Getting students to engage with feedback can be a challenging task and in this post Leah Marks (AFHEA, University Teacher in Medical Genetics, University of Glasgow, firstname.lastname@example.org shares her experience of a method for encouraging students to use the feedback. To encourage students to engage, they were asked to write feedback reflections and assignment grades were witheld until this was done. Increased engagement with feedback resulted in improved writing and students found the reflective approach helpful.
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On how many occasions can you remember marking a piece of work from a student and feeling a sense of deja-vu? A distinct impression that the carefully crafted advice you have given on previous occasions may not have been fully digested, or perhaps worse, not even swallowed? A couple of years ago, a conversation with colleagues revealed that this was a recurrent experience with our MSc students. Comments from students heightened these impressions and gave us some insight, with one student revealing that if their grade was ‘good’ they felt in no need of the feedback, while if a poor grade was gained they felt too ‘depressed’ to contemplate reading it! But can you force someone to read what you’ve written? And does attempting to do this constitute ‘spoon-feeding’, that dreaded term which no one can quite define but seems to be decidedly off limits in HE? Anyway, my colleague Maria Jackson and I decided to try……
Fast forward a few months and armed with ethical approval which deemed that we wouldn’t harm anyone in the process, we made it compulsory for students to submit a short reflective piece of writing on the feedback they had received on previous written work. Specific guidelines were given to make the piece semi structured and a small mark was assigned to the reflection to ensure at least some degree of participation. In the second year of the study, to try to stop the elation/depression effect, we also withheld grades from students until this reflection was submitted.
The range of responses was fascinating. Whilst some students had obviously just regurgitated the comments written on their work (does this constitute plagiarism?), there were a good number who had clearly taken the comments at more than just face value. Several reflected on the reasons why the errors or omissions in their work had occurred, as opposed to simply stating that they wouldn’t make the same mistakes again. A factor which recurred in many related to time management and emphasized to us as educators the complex interplay of issues which affect the quality of a student’s work.
Does it matter?
Regardless of whether it helps our ego to feel that our feedback is being taken seriously, the key issue is whether or not engaging with the feedback is actually a useful exercise. We looked at this aspect carefully and found that overall class grades improved over the two years in which reflections were used, with the greatest gains made by students generating the most insightful reflections. Students also in the main were in favour of reflection writing, with 77% reporting that they found it a useful exercise. A smaller majority of 57% were in favour of grade withholding. Further details of our analysis are discussed in our article Improving the effectiveness of feedback by use of assessed reflections and withholding of grades and the presentation below.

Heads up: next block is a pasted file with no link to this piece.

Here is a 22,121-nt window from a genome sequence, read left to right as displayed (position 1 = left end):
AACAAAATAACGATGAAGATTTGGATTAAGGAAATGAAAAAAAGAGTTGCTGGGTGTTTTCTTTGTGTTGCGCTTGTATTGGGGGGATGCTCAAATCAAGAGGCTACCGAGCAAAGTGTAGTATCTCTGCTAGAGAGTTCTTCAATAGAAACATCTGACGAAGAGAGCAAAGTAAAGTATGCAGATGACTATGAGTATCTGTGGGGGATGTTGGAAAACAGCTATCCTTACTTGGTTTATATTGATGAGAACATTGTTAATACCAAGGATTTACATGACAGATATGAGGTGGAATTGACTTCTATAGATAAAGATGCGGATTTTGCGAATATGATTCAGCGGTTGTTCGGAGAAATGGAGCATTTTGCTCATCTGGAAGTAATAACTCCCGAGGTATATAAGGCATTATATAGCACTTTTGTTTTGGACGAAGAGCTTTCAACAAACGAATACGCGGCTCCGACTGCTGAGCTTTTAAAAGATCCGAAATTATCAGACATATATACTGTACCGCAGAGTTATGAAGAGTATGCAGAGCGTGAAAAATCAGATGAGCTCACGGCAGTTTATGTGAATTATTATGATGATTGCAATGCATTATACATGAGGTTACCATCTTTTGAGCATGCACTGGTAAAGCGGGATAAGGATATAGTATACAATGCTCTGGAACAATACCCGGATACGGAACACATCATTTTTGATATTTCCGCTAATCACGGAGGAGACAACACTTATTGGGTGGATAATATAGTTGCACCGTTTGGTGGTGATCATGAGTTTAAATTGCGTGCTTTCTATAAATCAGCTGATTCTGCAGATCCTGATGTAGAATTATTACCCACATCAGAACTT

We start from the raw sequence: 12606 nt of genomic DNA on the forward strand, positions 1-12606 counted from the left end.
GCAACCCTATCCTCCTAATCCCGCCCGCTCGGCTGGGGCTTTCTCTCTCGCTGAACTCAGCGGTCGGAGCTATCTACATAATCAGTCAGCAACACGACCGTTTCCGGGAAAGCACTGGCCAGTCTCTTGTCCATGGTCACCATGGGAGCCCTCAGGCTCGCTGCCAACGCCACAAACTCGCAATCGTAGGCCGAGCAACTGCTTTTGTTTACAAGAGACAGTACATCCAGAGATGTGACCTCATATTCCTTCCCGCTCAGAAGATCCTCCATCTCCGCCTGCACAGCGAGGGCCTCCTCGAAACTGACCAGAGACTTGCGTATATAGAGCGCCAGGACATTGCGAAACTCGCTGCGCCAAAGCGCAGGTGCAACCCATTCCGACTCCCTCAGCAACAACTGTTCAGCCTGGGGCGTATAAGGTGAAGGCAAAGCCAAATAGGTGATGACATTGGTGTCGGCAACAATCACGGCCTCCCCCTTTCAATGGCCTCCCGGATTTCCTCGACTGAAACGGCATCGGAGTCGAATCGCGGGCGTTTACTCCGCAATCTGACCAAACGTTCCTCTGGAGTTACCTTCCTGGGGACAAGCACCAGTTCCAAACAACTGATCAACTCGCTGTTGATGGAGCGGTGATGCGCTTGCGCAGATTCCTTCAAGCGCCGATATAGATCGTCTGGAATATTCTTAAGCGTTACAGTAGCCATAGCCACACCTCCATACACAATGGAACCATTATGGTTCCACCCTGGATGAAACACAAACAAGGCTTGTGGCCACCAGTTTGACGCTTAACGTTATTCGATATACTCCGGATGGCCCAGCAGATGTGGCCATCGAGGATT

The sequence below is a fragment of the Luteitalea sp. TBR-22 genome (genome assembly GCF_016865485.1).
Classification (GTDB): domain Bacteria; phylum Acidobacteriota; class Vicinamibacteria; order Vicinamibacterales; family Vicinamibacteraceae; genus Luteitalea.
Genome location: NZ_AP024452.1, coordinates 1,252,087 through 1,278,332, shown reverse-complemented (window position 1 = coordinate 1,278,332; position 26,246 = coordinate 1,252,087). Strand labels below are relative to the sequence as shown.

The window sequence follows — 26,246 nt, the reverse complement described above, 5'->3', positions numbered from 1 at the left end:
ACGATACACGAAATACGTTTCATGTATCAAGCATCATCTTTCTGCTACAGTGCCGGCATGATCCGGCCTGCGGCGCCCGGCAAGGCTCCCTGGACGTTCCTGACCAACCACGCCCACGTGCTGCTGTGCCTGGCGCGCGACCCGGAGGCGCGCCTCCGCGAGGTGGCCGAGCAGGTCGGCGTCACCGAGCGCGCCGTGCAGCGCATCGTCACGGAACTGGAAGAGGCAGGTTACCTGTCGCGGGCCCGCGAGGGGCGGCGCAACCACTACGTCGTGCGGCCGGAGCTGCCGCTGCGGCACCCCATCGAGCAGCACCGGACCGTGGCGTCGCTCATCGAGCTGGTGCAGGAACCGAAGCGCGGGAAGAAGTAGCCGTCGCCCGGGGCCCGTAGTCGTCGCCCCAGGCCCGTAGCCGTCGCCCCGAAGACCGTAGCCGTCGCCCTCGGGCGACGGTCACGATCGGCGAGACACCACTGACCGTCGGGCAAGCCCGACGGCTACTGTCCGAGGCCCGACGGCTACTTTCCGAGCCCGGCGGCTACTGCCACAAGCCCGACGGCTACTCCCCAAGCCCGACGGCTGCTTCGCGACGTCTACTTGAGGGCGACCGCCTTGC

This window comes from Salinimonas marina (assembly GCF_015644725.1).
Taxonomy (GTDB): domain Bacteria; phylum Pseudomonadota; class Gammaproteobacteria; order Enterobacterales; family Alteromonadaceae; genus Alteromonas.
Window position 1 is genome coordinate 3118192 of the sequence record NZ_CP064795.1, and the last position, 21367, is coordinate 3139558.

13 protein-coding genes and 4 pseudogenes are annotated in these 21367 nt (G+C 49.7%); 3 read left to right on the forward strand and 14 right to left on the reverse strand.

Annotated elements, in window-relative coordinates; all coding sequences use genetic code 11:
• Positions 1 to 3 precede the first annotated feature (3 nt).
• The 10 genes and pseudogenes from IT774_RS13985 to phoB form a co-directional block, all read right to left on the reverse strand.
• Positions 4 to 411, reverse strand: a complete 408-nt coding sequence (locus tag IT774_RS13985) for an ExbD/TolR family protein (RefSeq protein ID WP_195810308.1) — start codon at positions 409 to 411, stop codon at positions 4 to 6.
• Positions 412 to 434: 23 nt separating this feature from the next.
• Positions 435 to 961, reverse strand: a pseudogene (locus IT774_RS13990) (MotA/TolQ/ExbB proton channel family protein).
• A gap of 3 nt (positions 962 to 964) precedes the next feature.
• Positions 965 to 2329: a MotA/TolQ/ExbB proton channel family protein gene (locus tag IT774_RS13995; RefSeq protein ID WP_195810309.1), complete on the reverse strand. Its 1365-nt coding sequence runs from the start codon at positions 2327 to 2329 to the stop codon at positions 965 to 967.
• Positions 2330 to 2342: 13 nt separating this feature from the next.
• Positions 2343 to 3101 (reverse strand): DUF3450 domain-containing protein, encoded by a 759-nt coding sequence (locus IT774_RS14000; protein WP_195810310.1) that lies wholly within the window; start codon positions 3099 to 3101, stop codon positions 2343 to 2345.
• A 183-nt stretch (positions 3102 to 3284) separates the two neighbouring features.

What was equally interesting, however, were the insights gained through a focus group on the topic; students attended from a variety of prior educational backgrounds including our own institution. Almost unanimously they agreed that they had received very little feedback on any work preceding MSc level. Whether they had not recognised feedback in its various forms or whether ever-increasing class sizes prevent meaningful feedback is unknown. However, having never got into the habit of reflecting on feedback, many of them admitted not using the feedback which they were given at MSc level. This suggests that, spoon feeding or not, students at all levels do perhaps require help not only with their writing but to actually use the advice that they receive. Time consuming, perhaps, but not nearly so demoralising as the “why do I bother?” feeling that comes with writing the same feedback over and over again!
What are your thoughts on reflective writing and grade withholding – have you tried any other approaches to help students engage with feedback?
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